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packmule1911
01-29-2015, 11:04 AM
Folks here have been very nice, helpful, and encouraging. Thanks for that. It might be a bit cheesy, but I feel like it's a decent enough place to share a story about tools.

I was replacing a steering stabilizer last night, and a stupid power steering pump. None of it was going all that well, I was tired, the floor of the garage to cold, but it all ended well. At the tail end of the process I used tools that my dad inherited from his, and how I have started to receive some of them. My Grandfather ran Graham Garage, Hubble Nebraska, Phone 4. Small town that isn't even classified as a town anymore. He did this until he lost his sight, and one leg, from diabetes. As a little kid I was a bit scared of him. He was a quiet fellow, blind, and missing a leg. I wish his age and mine, his capabilities and my interests, would have been able to better align for more time and talk together. Regardless, I'm proud of who he was, and am honored to have some of his tools.

So, in order to try and encourage my own father, I sent him this e-mail below that captures the tale of last night with the steering stabilizer, Grandpa Graham's tools, and why it matters.

"Dear Dad,

So, Grandpa Graham and his old mechanics tools = awesome!

I was changing a power steering pump in the Jeep last night, which completely sucks and I never want to do it again. I was also changing the steering stabilizer. It's a horizontally affixed shock that ties in to the steering system. Well, it was the original one, and one end is press fit into a cross member. It would not come out.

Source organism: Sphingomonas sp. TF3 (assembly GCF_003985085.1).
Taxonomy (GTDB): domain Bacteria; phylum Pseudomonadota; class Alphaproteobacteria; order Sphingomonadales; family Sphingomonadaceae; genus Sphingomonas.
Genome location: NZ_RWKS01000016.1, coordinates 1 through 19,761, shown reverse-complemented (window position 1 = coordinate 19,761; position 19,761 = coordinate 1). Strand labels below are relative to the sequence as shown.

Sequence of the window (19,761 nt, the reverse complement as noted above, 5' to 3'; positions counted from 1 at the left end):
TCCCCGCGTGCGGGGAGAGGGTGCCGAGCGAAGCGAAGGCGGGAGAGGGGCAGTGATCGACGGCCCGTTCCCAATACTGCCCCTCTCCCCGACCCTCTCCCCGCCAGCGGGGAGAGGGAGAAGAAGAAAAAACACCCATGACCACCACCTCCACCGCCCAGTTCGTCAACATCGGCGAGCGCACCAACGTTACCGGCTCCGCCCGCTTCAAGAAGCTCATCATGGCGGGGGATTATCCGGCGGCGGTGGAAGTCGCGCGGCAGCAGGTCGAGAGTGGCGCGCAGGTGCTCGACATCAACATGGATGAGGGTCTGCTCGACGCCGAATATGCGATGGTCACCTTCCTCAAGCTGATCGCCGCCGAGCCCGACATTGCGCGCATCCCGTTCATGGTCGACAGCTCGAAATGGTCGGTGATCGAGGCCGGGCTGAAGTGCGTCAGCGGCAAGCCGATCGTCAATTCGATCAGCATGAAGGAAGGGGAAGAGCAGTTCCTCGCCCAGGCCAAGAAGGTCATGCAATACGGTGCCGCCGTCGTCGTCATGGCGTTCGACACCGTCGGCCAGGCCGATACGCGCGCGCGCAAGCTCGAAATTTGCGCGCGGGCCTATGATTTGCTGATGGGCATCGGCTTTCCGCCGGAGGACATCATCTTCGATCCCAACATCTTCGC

I used penetrating oil, a big ass hammer, a torch, a bigger-assed hammer, more oil, more torch. While Budweiser and I were spending some time together cussing the whole situation at around midnight, a thought came into my mind. "Didn't Dad give me a Plomb box with an ancient Plomb puller in it?"

Why yes, he did.

I tried it with the little jaws. No luck. I tried it with the medium jaws. No luck. I tried it with the big jaws. BOOOOOOOM! Stabilizer, puller, wrench go flying, and I try to get out from under the Jeep as quickly as possible. Scared the heck out of me, but laying there, removed from the vehicle, was the factory original steering stabilizer.

Popped on the new one for $38 and we're done.

Dad, it matters a great deal to me where I came from. Who my father is, and who his people were. I am proud of all of it, and I think about you, Grandpa Graham, and the Graham clan in general whenever I work on a car. That is partly why I continue to want to do so.

With love."

4.3LXJ
01-29-2015, 11:55 AM
I hear ya Bill. Unfortunately I had to buy all my own. I had an "uncle" who really wasn't really a relative who boarded with my Grandmother for probably at least 40 years. I used to go out into his machine shop and talk to him when I was little. He didn't have any children so he decided he liked me. He left me his entire machine shop, including a gun barrel lathe. But there was a fight over his stuff when he died and I wasn't a blood relative so I lost it. Sure wish I could have had all that stuff

packmule1911
01-29-2015, 12:38 PM
Sorry to hear about the hard parts in your story, and it's great that you had the relationship that you did with your "uncle", even if the outcome was ugly after he was gone.

4.3LXJ
01-29-2015, 01:22 PM
Thanks. It all happened when I was young. Also there was a replica of an antique double barrel shotgun which he made and said he would give it to me when old enough to shoot it. but I do have the Colt 45 replica he gave my father

XJ Wheeler
01-29-2015, 06:13 PM
That's a great story. Sometimes its really necessary to think on these things and show you're feelings. If we don't show them, no one will know.

I know i truly wished i would have known my uncle. He was a marine and a car nut when he wad young. He put a 800hp v8 in his 65 malibu and did a wheelie. Sadly he was killed three years before i was born. Sometimes i think about how different my life would be if he was around.